Make of my body the beam of a lute
of my head the sounding gourd
of my nerves the strings
of my fingers the plucking rods.
Clutch me close
and play your thirty-two songs
O lord of the meeting rivers!
These sensuous lines to the god Shiva were left to us by the 12th century poet Basava, a religious guru of revolutionary ideas who preached the immorality of caste and the intrinsic value of people who happened to be born poor. His deceptively simple verses were written in Kannada—a Dravidian language of the south, spoken by some 50 million Indians today--but we can read many of them now in the beautiful translations of the 20th century poet and scholar A.K. Ramanujan.
Over the centuries, Basava’s words have inspired many other Indian poets, writers and dramatists—and some very British poets, too, including Ted Hughes. Hughes found in Ramanujan’s translations of Basava a voice so uncannily natural that it reminded the famously immodest Hughes of himself. He said he heard in Basava the sort of poetry he wrote when young and relatively unstudied—a style that moved like “a voice in the air”.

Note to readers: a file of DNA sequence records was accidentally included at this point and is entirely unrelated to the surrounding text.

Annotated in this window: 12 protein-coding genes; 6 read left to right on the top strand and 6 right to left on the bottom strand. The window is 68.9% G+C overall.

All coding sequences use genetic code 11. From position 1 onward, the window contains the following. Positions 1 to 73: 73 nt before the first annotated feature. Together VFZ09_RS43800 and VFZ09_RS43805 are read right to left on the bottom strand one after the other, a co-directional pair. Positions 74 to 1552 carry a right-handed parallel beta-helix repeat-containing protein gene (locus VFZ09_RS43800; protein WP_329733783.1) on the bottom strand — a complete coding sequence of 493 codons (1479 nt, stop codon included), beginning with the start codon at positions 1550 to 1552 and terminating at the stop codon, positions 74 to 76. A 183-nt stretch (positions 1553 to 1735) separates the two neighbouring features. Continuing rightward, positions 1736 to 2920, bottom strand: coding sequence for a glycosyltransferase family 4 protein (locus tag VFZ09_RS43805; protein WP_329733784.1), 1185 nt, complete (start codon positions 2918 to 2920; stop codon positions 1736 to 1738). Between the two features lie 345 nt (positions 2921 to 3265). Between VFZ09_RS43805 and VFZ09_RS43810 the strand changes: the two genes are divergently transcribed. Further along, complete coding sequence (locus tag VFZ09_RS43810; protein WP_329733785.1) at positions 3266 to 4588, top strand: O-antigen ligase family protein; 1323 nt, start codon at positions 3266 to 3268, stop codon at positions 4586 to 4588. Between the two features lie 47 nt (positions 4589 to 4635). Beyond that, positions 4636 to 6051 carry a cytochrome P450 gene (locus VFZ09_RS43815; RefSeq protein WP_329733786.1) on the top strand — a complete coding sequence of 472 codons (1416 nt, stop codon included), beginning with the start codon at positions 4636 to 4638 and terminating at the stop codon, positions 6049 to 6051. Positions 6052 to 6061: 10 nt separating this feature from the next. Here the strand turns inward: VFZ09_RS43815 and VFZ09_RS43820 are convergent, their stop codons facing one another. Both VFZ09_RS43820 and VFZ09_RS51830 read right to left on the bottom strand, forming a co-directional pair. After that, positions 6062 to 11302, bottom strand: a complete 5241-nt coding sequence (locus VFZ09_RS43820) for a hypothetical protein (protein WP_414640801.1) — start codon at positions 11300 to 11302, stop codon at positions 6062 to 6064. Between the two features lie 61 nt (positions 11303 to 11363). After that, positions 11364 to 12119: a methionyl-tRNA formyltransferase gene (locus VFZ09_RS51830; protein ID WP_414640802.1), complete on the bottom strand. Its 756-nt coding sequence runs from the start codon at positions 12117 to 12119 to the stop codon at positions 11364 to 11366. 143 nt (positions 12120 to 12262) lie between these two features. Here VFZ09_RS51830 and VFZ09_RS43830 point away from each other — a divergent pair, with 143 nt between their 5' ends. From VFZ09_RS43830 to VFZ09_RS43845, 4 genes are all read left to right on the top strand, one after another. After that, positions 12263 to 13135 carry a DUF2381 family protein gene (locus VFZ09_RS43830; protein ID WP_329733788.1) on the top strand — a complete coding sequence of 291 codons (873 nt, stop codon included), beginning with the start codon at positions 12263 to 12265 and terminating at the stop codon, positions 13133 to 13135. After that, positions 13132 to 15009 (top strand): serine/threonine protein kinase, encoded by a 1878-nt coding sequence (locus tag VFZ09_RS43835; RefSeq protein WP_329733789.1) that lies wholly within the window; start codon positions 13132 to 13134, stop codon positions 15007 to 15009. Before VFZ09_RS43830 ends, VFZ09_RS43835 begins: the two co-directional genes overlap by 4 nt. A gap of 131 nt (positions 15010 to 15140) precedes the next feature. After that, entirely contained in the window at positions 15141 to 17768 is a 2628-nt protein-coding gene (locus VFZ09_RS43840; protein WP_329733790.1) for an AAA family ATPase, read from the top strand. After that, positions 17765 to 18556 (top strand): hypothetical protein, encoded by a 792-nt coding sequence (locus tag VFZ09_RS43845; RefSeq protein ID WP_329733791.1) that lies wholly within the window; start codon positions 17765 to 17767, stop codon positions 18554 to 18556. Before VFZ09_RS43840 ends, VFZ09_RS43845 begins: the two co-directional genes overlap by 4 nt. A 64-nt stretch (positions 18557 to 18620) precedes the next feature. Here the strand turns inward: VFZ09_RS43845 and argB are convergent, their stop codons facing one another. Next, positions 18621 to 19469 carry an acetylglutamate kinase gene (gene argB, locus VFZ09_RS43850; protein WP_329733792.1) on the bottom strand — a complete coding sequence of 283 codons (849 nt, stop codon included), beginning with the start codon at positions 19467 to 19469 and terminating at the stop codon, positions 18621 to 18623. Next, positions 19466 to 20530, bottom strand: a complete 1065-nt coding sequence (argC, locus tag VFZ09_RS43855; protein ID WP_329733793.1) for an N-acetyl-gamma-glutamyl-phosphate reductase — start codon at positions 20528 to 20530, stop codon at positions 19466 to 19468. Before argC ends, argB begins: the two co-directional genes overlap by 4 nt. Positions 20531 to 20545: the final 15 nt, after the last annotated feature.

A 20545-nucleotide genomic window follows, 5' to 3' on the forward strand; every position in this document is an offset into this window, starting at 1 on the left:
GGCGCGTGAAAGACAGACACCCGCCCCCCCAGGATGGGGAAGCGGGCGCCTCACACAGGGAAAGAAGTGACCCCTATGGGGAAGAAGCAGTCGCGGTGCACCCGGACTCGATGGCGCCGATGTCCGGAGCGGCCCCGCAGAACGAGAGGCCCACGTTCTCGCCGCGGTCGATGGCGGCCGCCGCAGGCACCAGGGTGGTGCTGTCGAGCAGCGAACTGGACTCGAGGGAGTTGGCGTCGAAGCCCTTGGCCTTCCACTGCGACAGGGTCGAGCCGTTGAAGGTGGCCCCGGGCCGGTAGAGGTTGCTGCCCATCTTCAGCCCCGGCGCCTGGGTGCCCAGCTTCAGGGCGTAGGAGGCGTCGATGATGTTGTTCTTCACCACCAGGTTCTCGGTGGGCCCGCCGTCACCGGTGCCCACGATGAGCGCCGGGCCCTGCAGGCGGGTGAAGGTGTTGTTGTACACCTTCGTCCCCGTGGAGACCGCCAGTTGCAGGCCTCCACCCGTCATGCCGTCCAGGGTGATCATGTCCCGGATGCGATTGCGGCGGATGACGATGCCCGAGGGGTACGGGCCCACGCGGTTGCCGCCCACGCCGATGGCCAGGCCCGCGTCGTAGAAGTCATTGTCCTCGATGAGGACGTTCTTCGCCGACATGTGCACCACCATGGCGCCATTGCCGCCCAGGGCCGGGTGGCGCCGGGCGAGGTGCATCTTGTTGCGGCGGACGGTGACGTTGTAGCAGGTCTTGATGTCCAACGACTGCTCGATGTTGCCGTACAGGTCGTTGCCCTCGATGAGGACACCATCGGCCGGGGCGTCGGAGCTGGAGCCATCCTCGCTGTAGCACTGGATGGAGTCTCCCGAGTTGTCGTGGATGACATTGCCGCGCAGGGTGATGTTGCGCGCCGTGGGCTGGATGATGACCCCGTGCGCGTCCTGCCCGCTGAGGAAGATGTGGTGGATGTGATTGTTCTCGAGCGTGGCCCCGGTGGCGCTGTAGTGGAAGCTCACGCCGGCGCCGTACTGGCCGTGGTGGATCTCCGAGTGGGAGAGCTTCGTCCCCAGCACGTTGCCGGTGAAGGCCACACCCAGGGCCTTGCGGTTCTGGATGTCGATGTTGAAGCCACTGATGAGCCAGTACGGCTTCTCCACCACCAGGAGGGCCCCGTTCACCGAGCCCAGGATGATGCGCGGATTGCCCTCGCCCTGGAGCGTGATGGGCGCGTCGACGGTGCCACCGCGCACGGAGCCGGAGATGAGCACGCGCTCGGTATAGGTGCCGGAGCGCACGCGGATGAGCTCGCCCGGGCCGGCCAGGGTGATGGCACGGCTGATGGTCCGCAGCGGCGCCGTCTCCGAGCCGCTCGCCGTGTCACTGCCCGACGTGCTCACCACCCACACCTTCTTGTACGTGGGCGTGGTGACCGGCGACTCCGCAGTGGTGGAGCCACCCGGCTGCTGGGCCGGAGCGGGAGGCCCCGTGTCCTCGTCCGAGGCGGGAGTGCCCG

Today, Basava himself is a bit like a voice in the air. As scholars dispute the dates and details of his life, his followers speak of him in reverent fables; to them, he is known more respectfully as Basavana, elder brother, or even Basaveswara, Lord Basava. His verses, though, are what explain him best. They have a directness that reveals an independent thinker, social reformer and religious teacher who sometimes struggled to resist worldly temptations. Each of his poems evokes his passionate devotion to Shiva—lord of the meeting rivers, as Basava called him—and left classical formality behind.
I don’t know anything like time-beats and metre
Nor the arithmetic of strings and drums:
I don’t know the count of iamb and dactyl
My lord of the meeting rivers,
As nothing will hurt you
I’ll sing as I love.
“I’ll sing as I love”—no high language, just an open invitation to all, including the unlettered. This informal, almost spoken quality, joined to unconventional or even anti-conventional politics, is why the 12th century guru speaks so powerfully to many writers in India today.